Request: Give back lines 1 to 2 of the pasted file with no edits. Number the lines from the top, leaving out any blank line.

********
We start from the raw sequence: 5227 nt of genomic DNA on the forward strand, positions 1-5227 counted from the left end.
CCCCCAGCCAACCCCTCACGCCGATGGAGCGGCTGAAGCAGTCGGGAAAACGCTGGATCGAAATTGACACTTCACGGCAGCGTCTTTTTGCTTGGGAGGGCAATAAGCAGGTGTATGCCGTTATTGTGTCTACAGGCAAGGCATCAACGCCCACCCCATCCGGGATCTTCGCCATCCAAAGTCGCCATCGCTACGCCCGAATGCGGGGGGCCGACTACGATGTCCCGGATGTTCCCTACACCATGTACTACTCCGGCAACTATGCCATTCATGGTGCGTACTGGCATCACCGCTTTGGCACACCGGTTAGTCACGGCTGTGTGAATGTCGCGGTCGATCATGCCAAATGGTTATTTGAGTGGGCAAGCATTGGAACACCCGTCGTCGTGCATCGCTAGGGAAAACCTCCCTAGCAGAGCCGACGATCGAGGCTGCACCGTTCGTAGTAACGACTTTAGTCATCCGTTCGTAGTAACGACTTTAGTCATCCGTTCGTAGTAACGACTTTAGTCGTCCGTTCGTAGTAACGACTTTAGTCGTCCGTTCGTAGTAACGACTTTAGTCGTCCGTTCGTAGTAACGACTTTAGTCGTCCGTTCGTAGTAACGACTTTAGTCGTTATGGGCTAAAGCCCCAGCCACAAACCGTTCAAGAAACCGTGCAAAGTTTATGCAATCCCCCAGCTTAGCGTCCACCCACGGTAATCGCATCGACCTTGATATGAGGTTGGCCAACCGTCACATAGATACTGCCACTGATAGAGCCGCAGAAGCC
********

We start from the raw sequence: 5227 nt of genomic DNA on the forward strand, positions 1-5227 counted from the left end.
CCCCCAGCCAACCCCTCACGCCGATGGAGCGGCTGAAGCAGTCGGGAAAACGCTGGATCGAAATTGACACTTCACGGCAGCGTCTTTTTGCTTGGGAGGGCAATAAGCAGGTGTATGCCGTTATTGTGTCTACAGGCAAGGCATCAACGCCCACCCCATCCGGGATCTTCGCCATCCAAAGTCGCCATCGCTACGCCCGAATGCGGGGGGCCGACTACGATGTCCCGGATGTTCCCTACACCATGTACTACTCCGGCAACTATGCCATTCATGGTGCGTACTGGCATCACCGCTTTGGCACACCGGTTAGTCACGGCTGTGTGAATGTCGCGGTCGATCATGCCAAATGGTTATTTGAGTGGGCAAGCATTGGAACACCCGTCGTCGTGCATCGCTAGGGAAAACCTCCCTAGCAGAGCCGACGATCGAGGCTGCACCGTTCGTAGTAACGACTTTAGTCATCCGTTCGTAGTAACGACTTTAGTCATCCGTTCGTAGTAACGACTTTAGTCGTCCGTTCGTAGTAACGACTTTAGTCGTCCGTTCGTAGTAACGACTTTAGTCGTCCGTTCGTAGTAACGACTTTAGTCGTCCGTTCGTAGTAACGACTTTAGTCGTTATGGGCTAAAGCCCCAGCCACAAACCGTTCAAGAAACCGTGCAAAGTTTATGCAATCCCCCAGCTTAGCGTCCACCCACGGTAATCGCATCGACCTTGATATGAGGTTGGCCAACCGTCACATAGATACTGCCACTGATAGAGCCGCAGAAGCC